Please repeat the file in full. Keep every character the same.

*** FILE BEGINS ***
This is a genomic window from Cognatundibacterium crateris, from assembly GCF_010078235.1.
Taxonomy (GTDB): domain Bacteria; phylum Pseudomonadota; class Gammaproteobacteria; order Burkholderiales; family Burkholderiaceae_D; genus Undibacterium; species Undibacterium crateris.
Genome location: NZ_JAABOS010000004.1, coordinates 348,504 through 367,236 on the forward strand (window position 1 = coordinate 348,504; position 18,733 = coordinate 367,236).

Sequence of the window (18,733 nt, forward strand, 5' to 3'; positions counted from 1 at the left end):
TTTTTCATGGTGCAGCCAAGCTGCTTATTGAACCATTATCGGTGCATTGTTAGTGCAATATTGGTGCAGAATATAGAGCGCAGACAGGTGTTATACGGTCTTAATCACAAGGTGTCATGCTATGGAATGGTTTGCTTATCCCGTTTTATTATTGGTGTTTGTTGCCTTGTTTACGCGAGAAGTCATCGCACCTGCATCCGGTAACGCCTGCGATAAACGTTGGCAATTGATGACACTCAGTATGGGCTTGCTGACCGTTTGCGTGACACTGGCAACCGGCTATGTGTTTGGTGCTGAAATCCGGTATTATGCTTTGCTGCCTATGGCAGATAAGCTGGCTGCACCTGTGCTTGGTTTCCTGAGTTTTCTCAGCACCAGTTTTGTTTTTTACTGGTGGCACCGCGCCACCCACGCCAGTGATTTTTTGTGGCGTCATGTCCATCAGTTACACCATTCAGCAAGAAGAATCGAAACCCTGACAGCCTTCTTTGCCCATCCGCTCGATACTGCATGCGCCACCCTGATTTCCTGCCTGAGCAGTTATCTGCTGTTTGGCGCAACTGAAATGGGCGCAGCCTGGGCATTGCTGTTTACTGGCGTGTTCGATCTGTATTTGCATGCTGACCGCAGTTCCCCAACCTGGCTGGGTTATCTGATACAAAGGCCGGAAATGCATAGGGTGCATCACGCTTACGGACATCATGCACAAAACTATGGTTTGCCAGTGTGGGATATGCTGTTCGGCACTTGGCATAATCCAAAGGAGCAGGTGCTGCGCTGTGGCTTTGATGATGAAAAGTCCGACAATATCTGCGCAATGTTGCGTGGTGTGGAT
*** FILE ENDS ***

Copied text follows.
This is a genomic window from Cognatundibacterium crateris, from assembly GCF_010078235.1.
Taxonomy (GTDB): domain Bacteria; phylum Pseudomonadota; class Gammaproteobacteria; order Burkholderiales; family Burkholderiaceae_D; genus Undibacterium; species Undibacterium crateris.
Genome location: NZ_JAABOS010000004.1, coordinates 348,504 through 367,236 on the forward strand (window position 1 = coordinate 348,504; position 18,733 = coordinate 367,236).

Sequence of the window (18,733 nt, forward strand, 5' to 3'; positions counted from 1 at the left end):
TTTTTCATGGTGCAGCCAAGCTGCTTATTGAACCATTATCGGTGCATTGTTAGTGCAATATTGGTGCAGAATATAGAGCGCAGACAGGTGTTATACGGTCTTAATCACAAGGTGTCATGCTATGGAATGGTTTGCTTATCCCGTTTTATTATTGGTGTTTGTTGCCTTGTTTACGCGAGAAGTCATCGCACCTGCATCCGGTAACGCCTGCGATAAACGTTGGCAATTGATGACACTCAGTATGGGCTTGCTGACCGTTTGCGTGACACTGGCAACCGGCTATGTGTTTGGTGCTGAAATCCGGTATTATGCTTTGCTGCCTATGGCAGATAAGCTGGCTGCACCTGTGCTTGGTTTCCTGAGTTTTCTCAGCACCAGTTTTGTTTTTTACTGGTGGCACCGCGCCACCCACGCCAGTGATTTTTTGTGGCGTCATGTCCATCAGTTACACCATTCAGCAAGAAGAATCGAAACCCTGACAGCCTTCTTTGCCCATCCGCTCGATACTGCATGCGCCACCCTGATTTCCTGCCTGAGCAGTTATCTGCTGTTTGGCGCAACTGAAATGGGCGCAGCCTGGGCATTGCTGTTTACTGGCGTGTTCGATCTGTATTTGCATGCTGACCGCAGTTCCCCAACCTGGCTGGGTTATCTGATACAAAGGCCGGAAATGCATAGGGTGCATCACGCTTACGGACATCATGCACAAAACTATGGTTTGCCAGTGTGGGATATGCTGTTCGGCACTTGGCATAATCCAAAGGAGCAGGTGCTGCGCTGTGGCTTTGATGATGAAAAGTCCGACAATATCTGCGCAATGTTGCGTGGTGTGGAT